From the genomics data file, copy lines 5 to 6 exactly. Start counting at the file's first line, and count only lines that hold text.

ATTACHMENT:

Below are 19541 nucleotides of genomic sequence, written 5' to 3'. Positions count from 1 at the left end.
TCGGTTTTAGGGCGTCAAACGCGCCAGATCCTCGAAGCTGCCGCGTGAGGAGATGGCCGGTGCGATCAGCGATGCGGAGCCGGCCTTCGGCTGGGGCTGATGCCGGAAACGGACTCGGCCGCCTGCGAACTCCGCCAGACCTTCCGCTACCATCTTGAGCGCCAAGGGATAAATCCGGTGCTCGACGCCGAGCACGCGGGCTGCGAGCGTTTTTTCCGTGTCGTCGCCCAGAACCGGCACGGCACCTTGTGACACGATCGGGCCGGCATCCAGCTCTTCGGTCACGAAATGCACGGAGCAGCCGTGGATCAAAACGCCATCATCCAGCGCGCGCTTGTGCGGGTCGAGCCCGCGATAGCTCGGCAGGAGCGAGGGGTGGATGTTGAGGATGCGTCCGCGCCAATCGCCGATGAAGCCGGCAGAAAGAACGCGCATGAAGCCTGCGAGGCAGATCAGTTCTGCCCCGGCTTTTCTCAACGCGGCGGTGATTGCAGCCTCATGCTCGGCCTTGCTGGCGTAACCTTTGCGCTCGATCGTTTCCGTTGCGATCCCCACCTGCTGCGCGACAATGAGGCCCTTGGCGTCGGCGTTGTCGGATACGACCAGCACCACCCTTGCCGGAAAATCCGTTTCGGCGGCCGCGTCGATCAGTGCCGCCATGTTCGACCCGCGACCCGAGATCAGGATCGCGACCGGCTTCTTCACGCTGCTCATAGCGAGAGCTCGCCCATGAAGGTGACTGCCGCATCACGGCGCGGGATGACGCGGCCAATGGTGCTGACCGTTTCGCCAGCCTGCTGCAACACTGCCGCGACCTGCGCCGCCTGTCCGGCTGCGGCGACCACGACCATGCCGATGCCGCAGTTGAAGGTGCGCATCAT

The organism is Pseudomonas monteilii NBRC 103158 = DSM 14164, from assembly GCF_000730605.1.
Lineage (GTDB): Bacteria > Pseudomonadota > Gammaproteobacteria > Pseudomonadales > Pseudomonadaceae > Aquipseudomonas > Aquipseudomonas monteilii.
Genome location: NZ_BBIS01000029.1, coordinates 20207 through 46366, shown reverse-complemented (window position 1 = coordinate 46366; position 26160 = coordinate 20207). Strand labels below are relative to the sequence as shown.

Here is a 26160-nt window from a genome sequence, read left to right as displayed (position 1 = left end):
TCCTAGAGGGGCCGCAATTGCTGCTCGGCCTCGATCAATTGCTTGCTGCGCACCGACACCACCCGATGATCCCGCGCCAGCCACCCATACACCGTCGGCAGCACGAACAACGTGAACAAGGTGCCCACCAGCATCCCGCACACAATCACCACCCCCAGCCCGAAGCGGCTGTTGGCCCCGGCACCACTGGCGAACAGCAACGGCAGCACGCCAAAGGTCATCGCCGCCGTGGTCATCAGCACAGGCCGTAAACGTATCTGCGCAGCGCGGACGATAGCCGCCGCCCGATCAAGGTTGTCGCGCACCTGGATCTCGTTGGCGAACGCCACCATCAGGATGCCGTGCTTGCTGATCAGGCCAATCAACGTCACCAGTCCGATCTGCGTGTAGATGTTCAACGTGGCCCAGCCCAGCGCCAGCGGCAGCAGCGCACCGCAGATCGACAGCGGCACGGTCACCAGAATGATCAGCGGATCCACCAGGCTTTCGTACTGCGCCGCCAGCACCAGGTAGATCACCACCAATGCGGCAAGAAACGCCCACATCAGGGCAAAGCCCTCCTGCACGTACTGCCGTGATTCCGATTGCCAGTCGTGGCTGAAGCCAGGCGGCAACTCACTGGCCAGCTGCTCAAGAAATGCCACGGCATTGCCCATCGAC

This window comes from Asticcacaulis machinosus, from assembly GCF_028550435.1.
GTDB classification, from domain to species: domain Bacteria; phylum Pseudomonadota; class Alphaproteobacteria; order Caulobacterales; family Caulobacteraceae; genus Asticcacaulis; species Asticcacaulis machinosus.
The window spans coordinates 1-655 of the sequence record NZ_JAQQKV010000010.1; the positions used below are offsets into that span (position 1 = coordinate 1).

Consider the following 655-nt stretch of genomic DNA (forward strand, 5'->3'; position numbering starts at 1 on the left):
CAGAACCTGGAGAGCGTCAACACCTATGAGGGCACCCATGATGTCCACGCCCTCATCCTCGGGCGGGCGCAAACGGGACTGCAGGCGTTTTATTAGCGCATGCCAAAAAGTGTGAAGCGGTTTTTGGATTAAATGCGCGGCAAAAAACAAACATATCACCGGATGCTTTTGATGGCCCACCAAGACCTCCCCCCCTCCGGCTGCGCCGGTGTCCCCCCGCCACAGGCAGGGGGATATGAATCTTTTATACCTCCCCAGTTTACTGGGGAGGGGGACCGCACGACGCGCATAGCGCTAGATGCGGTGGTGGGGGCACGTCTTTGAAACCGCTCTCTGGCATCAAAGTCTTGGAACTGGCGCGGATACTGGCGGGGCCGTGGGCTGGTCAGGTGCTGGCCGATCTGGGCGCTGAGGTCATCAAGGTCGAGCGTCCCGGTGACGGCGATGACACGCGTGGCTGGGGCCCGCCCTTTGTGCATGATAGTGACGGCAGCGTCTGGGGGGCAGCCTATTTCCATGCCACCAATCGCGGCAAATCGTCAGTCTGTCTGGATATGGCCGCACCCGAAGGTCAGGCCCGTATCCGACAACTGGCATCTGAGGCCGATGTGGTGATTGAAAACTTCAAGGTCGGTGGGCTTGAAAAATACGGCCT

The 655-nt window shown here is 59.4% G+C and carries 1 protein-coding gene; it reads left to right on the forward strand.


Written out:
Genome location: NZ_BBIS01000029.1, coordinates 20207 through 46366, shown reverse-complemented (window position 1 = coordinate 46366; position 26160 = coordinate 20207). Strand labels below are relative to the sequence as shown.

Here is a 26160-nt window from a genome sequence, read left to right as displayed (position 1 = left end):